It's a curious and wondrous fact that the sum of the first n cubes is the square of the nth triangular number.
For instance, with n=3, the first three cubes
 here made in Cuisenaire rods  can be reassembled into a square:
The square is six units wide, six being the third triangle number.
The puzzle then, was to make the cubes and then make a square from them. The class managed that successfully and it might have finished there, but when the following day they were asked to create a growing pattern of their own in Cuisenaire rods
four of the girls chose to return to the square of cubes and make it bigger:
and bigger  swallowing up all the Cuisenaire rods in the school, until they had created a monster:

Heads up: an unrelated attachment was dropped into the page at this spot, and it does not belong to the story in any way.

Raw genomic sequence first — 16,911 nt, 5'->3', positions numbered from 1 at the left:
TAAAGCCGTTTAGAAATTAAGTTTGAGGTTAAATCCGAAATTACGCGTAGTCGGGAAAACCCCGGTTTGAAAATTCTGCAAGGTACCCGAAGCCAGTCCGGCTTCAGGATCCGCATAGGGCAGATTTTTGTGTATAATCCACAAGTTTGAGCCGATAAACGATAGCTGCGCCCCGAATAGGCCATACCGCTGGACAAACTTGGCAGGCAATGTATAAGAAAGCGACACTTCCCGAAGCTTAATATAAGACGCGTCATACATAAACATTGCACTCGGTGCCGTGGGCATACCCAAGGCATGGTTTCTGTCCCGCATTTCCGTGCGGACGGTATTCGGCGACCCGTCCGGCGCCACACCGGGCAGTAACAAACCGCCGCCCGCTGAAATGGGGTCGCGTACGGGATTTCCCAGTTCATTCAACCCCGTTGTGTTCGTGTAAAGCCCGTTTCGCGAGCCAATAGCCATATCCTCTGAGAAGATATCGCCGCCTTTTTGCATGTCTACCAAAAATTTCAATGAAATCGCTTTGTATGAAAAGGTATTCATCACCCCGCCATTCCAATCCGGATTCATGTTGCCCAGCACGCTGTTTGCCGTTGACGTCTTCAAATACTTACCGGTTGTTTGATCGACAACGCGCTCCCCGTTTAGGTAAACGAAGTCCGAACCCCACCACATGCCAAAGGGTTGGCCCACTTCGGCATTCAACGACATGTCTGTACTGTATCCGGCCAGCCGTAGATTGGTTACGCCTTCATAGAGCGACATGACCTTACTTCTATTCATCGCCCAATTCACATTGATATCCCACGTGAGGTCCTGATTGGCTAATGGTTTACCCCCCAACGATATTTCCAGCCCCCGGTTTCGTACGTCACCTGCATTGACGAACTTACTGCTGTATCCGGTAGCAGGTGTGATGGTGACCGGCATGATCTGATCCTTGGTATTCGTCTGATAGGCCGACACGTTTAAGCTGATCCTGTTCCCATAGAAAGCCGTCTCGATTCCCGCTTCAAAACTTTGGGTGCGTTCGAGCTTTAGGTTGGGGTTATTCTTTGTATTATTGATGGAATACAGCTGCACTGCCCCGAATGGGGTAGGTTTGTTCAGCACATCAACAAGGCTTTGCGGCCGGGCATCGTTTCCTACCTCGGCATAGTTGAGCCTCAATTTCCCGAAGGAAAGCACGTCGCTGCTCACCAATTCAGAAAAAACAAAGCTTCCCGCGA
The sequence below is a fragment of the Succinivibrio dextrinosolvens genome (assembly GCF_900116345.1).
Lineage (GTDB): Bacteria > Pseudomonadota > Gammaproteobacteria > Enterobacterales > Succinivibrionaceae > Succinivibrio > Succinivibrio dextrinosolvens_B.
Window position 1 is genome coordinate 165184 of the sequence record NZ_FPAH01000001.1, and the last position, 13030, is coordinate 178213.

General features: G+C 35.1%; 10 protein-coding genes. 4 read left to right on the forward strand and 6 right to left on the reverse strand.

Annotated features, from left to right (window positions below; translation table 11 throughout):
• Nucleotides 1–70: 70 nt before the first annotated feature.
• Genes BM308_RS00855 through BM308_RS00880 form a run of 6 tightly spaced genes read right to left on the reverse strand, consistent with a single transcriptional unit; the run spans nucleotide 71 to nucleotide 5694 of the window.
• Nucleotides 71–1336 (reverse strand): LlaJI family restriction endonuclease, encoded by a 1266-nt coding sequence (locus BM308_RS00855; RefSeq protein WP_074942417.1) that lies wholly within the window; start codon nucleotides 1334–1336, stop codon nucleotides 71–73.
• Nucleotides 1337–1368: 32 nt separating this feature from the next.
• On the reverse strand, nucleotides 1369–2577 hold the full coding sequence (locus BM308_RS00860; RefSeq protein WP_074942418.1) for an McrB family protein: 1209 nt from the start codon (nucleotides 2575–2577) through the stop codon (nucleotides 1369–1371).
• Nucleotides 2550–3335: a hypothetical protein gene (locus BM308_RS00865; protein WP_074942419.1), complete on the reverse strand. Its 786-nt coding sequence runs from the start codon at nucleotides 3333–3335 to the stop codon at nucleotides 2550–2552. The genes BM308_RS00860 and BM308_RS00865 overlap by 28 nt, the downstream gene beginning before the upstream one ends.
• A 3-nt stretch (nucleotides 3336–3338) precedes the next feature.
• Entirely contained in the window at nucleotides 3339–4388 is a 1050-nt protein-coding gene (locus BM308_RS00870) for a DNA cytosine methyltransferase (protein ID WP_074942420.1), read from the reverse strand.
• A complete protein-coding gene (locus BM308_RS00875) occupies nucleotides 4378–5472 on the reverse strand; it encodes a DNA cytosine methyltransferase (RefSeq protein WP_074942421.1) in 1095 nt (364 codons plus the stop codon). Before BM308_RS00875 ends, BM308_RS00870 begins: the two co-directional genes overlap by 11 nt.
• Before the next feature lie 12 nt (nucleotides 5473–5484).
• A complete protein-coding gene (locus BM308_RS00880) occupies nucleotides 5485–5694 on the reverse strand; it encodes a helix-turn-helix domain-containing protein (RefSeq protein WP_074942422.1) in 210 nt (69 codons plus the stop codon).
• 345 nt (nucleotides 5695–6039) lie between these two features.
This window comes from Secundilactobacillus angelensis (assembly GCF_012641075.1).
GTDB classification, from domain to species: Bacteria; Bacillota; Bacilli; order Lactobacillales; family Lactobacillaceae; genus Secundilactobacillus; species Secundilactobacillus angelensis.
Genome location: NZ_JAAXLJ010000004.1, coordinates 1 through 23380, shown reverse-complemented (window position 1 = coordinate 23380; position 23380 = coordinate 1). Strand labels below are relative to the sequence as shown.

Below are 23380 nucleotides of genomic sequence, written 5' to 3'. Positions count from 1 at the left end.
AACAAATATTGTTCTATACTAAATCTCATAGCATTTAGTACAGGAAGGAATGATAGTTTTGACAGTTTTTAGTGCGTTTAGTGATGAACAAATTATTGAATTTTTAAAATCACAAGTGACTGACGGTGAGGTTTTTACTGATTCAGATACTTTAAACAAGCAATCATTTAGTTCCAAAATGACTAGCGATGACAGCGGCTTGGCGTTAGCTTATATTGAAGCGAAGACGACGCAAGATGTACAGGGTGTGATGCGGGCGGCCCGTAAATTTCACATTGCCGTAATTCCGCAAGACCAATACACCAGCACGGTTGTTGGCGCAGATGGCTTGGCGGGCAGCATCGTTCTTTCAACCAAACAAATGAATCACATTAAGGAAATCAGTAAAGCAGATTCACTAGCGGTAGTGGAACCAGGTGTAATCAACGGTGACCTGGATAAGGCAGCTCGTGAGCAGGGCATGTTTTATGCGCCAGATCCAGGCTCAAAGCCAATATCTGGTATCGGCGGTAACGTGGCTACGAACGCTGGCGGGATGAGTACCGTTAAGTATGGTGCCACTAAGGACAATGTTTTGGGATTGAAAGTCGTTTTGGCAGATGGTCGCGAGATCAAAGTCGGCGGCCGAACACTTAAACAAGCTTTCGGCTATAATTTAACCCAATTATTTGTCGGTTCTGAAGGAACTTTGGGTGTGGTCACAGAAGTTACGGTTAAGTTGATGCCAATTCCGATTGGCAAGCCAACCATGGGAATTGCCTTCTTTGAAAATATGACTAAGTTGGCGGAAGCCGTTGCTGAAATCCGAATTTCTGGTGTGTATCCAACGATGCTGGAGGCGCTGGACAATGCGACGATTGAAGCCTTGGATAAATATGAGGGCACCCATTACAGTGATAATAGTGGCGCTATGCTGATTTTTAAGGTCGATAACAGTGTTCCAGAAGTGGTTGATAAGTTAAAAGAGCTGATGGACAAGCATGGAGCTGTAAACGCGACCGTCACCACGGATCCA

The next day, while the rest of the class explained their own patterns, the four girls enthused about their creation.
It was time to have a closer look at the patterns of numbers hidden inside this huge square:

triangle numbers 
with the invitation to make the cubes and the squares from the same rods:
We rounded it all off by inviting the Year 2s and Year 3s to find out what it was all about. The four girls explained their creation brilliantly!
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